“In my life I’d never gone beyond the limits of Grande Pré, but from here I could see past the golden rises of the dykes and let my daydreams ride the Atlantic. The prettiest sight of all was at the end of the day, when the fishermen’s white-sailed boats returned home, riding the spill of sunset on the water. They had been joined recently by a number of much larger, unfamiliar ships, and we all wondered at their business. Until this morning, I had enjoyed the anticipation of one day finding out why they were there. Now I knew from my brother that they brought only more soldiers. I was no longer happy to see them.” – p 8 

“I blinked up at him, my feet anchored on the mud-splattered boards of the dock. How could I blindly go up that ramp? I am not a sheep! I wanted to cry, but in truth I had become exactly that.” – p 139

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Glamour in Glass – Mary Robinette Kowal

glamourOn the Cover: Mary Robinette Kowal stunned readers with her charming first novel Shades of Milk and Honey, a loving tribute to the works of Jane Austen in a world where magic is an everyday occurrence. This magic comes in the form of glamour, which allows talented users to form practically any illusion they can imagine. Shades debuted to great acclaim and left readers eagerly awaiting its sequel. Glamour in Glass continues following the lives of beloved main characters Jane and Vincent, with a much deeper vein of drama and intrigue.In the tumultuous months after Napoleon abdicates his throne, Jane and Vincent go to Belgium for their honeymoon. While there, the deposed emperor escapes his exile in Elba, throwing the continent into turmoil. With no easy way back to England, Jane and Vincent’s concerns turn from enjoying their honeymoon…to escaping it. Left with no outward salvation, Jane must persevere over her trying personal circumstances and use her glamour to rescue her husband from prison…and hopefully prevent her newly built marriage from getting stranded on the shoals of another country’s war.

Published: 2012

Other Books in this series:

Shades of Milk and Honey

 


 

The Review:

I was really apprehensive when I picked up Glamour in Glass. I really liked the first novel, and I had fond memories of the glamour present throughout the story. The first book follows the storyline of Jane Austen’s Pride and Prejudice up to the conclusion of Austen’s novel – and as the second novel went beyond the outline of the first, I wasn’t sure what to expect from Glamour in Glass.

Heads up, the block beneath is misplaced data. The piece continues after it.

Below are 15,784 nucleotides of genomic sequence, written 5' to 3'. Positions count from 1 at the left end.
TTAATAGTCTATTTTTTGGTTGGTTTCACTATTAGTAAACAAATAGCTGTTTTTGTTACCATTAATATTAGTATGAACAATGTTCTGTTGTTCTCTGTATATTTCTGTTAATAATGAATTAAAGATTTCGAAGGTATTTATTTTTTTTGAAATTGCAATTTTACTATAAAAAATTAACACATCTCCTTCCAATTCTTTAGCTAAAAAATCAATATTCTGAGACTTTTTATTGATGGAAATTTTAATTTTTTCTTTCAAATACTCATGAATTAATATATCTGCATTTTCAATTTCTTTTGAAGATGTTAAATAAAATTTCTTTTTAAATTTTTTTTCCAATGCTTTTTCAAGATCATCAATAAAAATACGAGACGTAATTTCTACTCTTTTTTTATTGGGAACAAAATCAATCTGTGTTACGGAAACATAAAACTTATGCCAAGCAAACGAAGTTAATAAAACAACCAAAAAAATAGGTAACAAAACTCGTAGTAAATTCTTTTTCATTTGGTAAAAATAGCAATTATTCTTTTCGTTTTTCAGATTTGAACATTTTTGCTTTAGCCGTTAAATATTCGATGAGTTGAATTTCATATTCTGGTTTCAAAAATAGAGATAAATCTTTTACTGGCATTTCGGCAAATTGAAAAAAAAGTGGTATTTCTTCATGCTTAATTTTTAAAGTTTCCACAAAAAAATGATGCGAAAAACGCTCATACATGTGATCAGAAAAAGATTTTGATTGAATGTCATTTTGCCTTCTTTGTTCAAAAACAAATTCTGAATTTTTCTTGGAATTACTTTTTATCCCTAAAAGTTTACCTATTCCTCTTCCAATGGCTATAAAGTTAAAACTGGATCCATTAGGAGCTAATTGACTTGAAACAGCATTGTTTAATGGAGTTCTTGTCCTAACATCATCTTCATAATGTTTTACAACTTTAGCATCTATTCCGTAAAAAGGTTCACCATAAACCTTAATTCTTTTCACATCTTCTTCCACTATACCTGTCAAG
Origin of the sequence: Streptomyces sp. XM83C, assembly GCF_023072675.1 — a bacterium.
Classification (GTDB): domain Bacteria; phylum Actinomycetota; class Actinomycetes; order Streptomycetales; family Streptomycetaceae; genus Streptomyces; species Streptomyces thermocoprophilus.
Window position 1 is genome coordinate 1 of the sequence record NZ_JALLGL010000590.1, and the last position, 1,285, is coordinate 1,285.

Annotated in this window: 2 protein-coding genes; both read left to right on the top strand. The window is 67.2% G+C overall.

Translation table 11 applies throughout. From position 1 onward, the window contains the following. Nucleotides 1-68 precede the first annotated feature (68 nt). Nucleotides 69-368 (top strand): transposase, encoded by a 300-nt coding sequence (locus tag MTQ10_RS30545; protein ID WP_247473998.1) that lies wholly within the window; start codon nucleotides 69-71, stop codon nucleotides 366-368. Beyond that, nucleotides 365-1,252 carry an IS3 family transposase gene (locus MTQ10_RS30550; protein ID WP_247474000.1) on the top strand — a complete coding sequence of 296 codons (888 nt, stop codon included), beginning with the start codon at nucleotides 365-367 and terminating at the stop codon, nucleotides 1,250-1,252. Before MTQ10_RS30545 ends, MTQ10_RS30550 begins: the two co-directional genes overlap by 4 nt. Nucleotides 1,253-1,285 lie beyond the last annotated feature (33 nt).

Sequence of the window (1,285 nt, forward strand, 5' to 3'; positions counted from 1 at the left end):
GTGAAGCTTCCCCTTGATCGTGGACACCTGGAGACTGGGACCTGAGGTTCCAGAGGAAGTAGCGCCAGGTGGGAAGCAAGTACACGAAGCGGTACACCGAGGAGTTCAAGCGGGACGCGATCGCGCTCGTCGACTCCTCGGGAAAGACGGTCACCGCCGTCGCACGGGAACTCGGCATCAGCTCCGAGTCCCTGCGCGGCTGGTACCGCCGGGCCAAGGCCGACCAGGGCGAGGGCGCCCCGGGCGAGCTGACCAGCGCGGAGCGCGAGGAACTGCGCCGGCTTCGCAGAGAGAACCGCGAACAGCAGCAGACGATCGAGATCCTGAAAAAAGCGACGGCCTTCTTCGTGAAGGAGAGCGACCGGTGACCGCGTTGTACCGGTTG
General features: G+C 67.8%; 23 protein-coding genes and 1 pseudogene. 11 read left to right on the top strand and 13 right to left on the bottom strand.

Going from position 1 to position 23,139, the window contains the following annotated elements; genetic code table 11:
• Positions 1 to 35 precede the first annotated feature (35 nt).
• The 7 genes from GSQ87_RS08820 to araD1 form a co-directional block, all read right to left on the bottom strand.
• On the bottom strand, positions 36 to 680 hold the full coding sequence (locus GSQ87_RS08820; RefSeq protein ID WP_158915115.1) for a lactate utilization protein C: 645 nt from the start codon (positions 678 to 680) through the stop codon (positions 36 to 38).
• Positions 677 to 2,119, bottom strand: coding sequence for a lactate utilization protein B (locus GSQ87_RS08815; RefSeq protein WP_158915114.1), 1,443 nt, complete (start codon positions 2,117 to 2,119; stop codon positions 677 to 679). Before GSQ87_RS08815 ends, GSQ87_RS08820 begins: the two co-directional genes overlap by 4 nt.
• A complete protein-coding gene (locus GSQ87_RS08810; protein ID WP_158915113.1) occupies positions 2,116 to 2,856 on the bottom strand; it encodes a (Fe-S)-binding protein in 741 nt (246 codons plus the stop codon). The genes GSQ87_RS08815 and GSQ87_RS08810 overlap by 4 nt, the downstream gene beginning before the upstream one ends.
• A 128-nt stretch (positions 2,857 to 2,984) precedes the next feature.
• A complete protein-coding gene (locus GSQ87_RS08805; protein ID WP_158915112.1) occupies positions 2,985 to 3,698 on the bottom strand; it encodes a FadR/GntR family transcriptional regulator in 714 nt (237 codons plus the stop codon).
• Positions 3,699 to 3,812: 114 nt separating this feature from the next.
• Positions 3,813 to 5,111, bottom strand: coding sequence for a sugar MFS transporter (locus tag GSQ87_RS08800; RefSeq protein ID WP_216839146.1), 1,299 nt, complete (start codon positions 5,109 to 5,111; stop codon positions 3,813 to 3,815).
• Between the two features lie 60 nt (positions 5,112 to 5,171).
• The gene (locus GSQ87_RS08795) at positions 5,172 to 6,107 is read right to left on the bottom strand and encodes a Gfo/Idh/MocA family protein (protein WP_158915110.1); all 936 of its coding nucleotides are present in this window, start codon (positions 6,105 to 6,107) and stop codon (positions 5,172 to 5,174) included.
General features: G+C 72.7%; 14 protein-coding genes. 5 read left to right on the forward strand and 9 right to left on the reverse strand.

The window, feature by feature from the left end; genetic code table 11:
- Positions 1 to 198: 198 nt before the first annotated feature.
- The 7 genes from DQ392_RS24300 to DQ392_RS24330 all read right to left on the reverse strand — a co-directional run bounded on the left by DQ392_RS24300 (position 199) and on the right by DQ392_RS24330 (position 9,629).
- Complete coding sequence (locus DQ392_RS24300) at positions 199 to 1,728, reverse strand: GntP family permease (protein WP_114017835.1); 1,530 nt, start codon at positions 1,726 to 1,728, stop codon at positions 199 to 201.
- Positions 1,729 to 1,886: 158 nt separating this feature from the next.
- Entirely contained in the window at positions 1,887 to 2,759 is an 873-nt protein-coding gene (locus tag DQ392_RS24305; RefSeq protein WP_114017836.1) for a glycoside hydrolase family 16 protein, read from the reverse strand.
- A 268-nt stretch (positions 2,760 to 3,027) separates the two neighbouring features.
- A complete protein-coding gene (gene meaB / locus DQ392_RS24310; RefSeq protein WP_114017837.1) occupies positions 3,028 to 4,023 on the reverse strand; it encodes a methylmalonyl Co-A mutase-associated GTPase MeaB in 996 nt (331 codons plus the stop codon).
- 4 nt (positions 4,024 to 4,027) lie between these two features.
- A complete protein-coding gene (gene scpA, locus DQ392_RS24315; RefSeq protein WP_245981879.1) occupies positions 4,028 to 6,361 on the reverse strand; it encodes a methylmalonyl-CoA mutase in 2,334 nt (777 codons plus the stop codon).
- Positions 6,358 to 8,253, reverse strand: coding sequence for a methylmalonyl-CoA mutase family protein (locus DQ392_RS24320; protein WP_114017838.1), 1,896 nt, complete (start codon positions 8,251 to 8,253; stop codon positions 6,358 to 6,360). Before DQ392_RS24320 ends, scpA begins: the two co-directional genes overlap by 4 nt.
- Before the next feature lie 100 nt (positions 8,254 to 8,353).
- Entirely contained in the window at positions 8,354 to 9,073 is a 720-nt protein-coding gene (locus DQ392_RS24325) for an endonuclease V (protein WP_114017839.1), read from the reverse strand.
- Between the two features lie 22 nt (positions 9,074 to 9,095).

I ended up really enjoying where the story took me. Jane and her husband travel abroad to learn more about the glamour craft. It is this dedication to glamour that made me love the story. Jane and Vincent are wonderful in their interactions together and their drive to better understand how to work and manipulate the glamour to create beautiful things. Vincent is a wonderful artist on the page, and Jane is like a scientist, driven by her pursuit to push the craft of glamour beyond all known boundaries. I love these two together and their dedication to their art.

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Perhaps what interested me the most in this story is that the two characters come up against an obstacle that they cannot fight: Jane becomes pregnant. I was incredibly intrigued by this turn of events, as this is not a subject I’m used to reading about in classically set novels. Women were typically hidden away during their pregnancies and it’s certainly not a subject dwelled upon. Yet I absolutely loved its presence in the story. Not only is Jane faced with the difficulties of the time period while pregnant, but she also faced the issues of how pregnancy affects glamour. I’ve never read a book that questions how magic is affected by a pregnancy and I greatly enjoyed the exploration into the subject. Jane has some great character development that comes from her pregnancy and it made me adore her character even more.

There are some really great things that happen in Glamour in Glass in terms of glamour, art, and the scientific study of the ether. While the ending gets away from itself and turns a bit silly, the overall story is very solid. Kowal does a great job at expanding her story beyond the constraints of Pride and Prejudice and making this into her own world that resonates with beauty. This is a series that I’m very much enjoying, and would recommend to anyone who likes historical novels touched with fantasy.

Rating: 4 / 5